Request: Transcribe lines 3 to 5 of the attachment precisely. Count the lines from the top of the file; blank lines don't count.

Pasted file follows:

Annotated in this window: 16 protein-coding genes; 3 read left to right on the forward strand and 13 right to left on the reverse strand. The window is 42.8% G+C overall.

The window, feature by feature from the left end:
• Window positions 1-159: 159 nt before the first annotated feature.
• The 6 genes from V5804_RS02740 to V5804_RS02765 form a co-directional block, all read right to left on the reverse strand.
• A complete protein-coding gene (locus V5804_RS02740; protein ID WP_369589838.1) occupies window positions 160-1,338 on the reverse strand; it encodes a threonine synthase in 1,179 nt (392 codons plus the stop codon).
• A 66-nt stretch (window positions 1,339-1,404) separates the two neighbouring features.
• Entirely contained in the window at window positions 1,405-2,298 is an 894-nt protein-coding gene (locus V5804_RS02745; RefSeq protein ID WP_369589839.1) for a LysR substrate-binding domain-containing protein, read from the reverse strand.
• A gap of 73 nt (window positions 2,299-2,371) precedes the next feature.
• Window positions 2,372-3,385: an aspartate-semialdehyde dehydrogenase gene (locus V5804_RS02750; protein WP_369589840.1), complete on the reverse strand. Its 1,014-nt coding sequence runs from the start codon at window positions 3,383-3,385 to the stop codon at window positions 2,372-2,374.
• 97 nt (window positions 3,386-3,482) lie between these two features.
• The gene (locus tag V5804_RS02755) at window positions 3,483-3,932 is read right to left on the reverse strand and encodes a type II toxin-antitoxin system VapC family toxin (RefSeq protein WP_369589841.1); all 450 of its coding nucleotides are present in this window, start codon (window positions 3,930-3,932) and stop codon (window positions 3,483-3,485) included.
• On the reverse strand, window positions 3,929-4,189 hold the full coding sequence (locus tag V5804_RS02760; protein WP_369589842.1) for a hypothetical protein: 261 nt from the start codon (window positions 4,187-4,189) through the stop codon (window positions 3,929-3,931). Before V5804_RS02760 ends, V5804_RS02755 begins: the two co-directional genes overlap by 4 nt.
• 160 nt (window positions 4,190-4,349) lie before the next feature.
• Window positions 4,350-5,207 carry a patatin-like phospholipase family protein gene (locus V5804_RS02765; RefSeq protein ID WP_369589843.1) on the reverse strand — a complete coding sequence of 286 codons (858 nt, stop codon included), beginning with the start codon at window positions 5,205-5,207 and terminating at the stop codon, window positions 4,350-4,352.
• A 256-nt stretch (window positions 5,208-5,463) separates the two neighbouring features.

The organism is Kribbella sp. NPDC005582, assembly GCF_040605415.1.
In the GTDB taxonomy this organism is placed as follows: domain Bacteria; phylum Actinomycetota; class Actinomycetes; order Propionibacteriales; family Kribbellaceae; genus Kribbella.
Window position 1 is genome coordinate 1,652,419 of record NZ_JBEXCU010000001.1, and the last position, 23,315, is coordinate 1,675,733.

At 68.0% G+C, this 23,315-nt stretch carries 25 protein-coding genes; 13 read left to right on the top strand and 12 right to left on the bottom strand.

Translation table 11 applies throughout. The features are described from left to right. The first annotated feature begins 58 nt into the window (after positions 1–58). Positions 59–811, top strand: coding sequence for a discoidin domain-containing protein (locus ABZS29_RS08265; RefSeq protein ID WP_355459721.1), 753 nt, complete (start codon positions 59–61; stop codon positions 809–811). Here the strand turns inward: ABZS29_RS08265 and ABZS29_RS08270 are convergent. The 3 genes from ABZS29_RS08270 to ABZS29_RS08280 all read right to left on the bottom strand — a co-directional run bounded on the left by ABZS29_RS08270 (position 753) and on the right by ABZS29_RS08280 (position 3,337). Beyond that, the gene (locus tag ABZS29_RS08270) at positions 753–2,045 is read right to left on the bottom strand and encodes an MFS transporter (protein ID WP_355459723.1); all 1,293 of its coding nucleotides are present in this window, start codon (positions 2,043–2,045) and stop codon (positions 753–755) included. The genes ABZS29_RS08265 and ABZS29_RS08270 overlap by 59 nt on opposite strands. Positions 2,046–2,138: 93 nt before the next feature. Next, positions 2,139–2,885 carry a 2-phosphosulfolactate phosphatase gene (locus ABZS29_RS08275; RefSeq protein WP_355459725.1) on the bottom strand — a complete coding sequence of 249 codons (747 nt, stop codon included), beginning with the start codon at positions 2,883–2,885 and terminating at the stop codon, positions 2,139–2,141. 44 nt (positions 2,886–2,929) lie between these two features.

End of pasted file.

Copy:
• Window positions 1-159: 159 nt before the first annotated feature.
• The 6 genes from V5804_RS02740 to V5804_RS02765 form a co-directional block, all read right to left on the reverse strand.
• A complete protein-coding gene (locus V5804_RS02740; protein ID WP_369589838.1) occupies window positions 160-1,338 on the reverse strand; it encodes a threonine synthase in 1,179 nt (392 codons plus the stop codon).